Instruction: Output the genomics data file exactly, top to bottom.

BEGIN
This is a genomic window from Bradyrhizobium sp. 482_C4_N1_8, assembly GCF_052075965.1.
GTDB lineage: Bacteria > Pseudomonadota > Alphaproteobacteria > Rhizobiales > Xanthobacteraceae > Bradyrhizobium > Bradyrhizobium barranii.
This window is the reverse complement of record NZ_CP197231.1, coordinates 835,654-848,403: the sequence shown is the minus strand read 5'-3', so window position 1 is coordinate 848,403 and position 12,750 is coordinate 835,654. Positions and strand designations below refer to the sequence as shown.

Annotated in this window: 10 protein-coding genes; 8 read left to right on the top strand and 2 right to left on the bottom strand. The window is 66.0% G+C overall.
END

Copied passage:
This is a genomic window from Bradyrhizobium sp. 482_C4_N1_8, assembly GCF_052075965.1.
GTDB lineage: Bacteria > Pseudomonadota > Alphaproteobacteria > Rhizobiales > Xanthobacteraceae > Bradyrhizobium > Bradyrhizobium barranii.
This window is the reverse complement of record NZ_CP197231.1, coordinates 835,654-848,403: the sequence shown is the minus strand read 5'-3', so window position 1 is coordinate 848,403 and position 12,750 is coordinate 835,654. Positions and strand designations below refer to the sequence as shown.

Annotated in this window: 10 protein-coding genes; 8 read left to right on the top strand and 2 right to left on the bottom strand. The window is 66.0% G+C overall.